AMBIO

, Volume 40, Issue 4, pp 377–390

Microbial Contamination of Groundwater at Small Community Water Supplies in Finland

Authors

    • Department of Environmental ScienceUniversity of Eastern Finland
    • Department of Environmental HealthNational Institute for Health and Welfare
  • Päivi Karinen
    • Department of Environmental ScienceUniversity of Eastern Finland
  • Ilkka T. Miettinen
    • Department of Environmental HealthNational Institute for Health and Welfare
  • Heidi Lettojärvi
    • Department of Environmental ScienceUniversity of Eastern Finland
    • ÅF-Consult Oy
  • Annika Heikkilä
    • Department of Environmental ScienceUniversity of Eastern Finland
    • Haapaveden kaupunki
  • Reetta Maunula
    • Department of Environmental ScienceUniversity of Eastern Finland
  • Vesa Aula
    • Department of Environmental ScienceUniversity of Eastern Finland
  • Henry Kuronen
    • Research DepartmentFinnish Food Safety Authority Evira
  • Asko Vepsäläinen
    • Department of Environmental HealthNational Institute for Health and Welfare
  • Liina-Lotta Nousiainen
    • Research DepartmentFinnish Food Safety Authority Evira
  • Sinikka Pelkonen
    • Research DepartmentFinnish Food Safety Authority Evira
  • Helvi Heinonen-Tanski
    • Department of Environmental ScienceUniversity of Eastern Finland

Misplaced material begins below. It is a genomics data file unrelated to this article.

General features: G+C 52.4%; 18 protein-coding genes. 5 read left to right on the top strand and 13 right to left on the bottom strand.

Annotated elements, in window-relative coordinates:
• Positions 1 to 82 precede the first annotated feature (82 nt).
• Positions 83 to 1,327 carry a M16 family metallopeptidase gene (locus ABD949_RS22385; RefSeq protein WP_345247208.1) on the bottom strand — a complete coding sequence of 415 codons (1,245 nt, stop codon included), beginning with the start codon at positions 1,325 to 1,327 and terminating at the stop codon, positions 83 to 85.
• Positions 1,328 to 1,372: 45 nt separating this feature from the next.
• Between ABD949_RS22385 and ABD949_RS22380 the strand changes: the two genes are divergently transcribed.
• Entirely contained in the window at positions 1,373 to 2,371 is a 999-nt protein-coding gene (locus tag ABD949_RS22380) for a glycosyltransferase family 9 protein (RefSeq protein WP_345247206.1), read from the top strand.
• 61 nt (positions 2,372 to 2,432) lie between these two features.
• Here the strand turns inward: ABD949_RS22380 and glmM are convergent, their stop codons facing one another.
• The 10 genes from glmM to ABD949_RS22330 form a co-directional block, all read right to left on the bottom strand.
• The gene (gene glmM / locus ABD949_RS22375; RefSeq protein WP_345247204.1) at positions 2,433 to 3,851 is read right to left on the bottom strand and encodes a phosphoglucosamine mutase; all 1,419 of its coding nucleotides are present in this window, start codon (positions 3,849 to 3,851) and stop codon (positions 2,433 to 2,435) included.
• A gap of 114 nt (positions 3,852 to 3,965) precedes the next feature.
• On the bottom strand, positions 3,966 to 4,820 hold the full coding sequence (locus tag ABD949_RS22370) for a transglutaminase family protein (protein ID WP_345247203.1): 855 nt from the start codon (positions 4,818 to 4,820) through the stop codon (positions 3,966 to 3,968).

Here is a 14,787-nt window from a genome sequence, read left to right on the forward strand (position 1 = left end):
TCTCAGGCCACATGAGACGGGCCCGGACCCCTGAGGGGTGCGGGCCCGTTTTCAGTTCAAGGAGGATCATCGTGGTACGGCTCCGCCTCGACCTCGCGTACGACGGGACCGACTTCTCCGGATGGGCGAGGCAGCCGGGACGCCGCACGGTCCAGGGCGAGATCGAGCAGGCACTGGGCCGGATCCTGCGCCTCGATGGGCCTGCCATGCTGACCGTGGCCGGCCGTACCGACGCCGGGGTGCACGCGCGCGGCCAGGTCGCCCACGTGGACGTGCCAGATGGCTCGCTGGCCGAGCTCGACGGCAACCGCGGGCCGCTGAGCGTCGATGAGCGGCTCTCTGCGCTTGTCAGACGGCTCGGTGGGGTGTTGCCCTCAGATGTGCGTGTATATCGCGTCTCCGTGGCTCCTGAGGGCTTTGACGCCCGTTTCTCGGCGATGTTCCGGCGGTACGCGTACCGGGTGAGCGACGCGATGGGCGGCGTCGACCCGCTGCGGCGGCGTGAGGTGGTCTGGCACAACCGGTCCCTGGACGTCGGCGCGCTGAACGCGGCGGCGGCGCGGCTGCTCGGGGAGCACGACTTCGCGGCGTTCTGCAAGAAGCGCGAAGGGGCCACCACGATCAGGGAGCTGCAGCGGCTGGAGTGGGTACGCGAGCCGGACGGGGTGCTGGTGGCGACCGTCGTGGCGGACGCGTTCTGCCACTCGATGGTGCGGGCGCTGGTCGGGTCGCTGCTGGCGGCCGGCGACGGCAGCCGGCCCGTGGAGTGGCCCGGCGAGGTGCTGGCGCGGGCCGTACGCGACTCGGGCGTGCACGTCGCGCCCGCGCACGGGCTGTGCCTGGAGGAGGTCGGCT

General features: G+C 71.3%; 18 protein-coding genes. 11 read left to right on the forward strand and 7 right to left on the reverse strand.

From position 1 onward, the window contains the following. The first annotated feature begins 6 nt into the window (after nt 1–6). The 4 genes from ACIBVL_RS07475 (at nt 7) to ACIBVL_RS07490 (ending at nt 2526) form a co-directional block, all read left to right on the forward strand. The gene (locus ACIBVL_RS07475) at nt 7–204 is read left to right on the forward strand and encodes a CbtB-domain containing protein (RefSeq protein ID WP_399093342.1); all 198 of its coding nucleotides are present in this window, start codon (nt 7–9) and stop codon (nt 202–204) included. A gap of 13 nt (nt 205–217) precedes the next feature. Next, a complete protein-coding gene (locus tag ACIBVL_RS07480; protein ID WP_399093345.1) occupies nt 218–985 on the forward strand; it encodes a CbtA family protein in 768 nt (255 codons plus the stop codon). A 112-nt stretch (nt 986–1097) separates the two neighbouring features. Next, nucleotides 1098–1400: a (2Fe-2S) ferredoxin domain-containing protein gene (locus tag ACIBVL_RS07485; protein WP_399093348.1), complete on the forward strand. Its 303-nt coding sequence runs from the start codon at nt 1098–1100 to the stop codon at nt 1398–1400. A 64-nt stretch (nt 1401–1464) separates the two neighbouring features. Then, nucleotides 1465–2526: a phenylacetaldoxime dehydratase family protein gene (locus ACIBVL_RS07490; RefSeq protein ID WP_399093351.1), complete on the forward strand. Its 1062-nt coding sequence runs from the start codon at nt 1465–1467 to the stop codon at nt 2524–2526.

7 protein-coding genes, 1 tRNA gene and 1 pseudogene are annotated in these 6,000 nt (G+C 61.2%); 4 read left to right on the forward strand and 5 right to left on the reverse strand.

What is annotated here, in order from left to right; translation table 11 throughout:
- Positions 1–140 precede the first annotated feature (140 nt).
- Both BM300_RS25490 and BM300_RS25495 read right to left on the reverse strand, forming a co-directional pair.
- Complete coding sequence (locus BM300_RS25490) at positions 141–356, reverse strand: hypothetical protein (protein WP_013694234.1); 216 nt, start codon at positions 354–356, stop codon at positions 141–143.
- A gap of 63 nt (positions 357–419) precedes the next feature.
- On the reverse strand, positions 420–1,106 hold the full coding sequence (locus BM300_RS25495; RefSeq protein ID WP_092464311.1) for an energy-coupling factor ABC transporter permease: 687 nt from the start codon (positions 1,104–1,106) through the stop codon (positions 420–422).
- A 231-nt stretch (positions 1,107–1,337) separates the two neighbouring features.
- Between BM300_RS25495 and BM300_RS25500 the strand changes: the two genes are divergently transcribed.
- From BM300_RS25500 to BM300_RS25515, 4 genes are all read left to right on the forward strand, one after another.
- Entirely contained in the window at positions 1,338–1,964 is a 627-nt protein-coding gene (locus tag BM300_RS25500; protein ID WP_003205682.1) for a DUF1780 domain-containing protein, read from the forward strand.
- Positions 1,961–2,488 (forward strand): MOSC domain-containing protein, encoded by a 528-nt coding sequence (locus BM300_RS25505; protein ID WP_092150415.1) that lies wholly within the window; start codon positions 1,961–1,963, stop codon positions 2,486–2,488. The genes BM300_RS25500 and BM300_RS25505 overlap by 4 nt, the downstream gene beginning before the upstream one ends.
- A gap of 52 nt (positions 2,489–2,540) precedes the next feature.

Report

DOI: 10.1007/s13280-010-0102-8

Cite this article as:
Pitkänen, T., Karinen, P., Miettinen, I.T. et al. AMBIO (2011) 40: 377. doi:10.1007/s13280-010-0102-8

Abstract

The raw water quality and associations between the factors considered as threats to water safety were studied in 20 groundwater supplies in central Finland in 2002–2004. Faecal contaminations indicated by the appearance of Escherichia coli or intestinal enterococci were present in five small community water supplies, all these managed by local water cooperatives. Elevated concentrations of nutrients in raw water were linked with the presence of faecal bacteria. The presence of on-site technical hazards to water safety, such as inadequate well construction and maintenance enabling surface water to enter into the well and the insufficient depth of protective soil layers above the groundwater table, showed the vulnerability of the quality of groundwater used for drinking purposes. To minimize the risk of waterborne illnesses, the vulnerable water supplies need to be identified and appropriate prevention measures such as disinfection should be applied.

Keywords

Drinking water safetyE. coliFaecal contaminationGroundwaterSmall community water supplyWater quality

Copyright information

© Royal Swedish Academy of Sciences 2010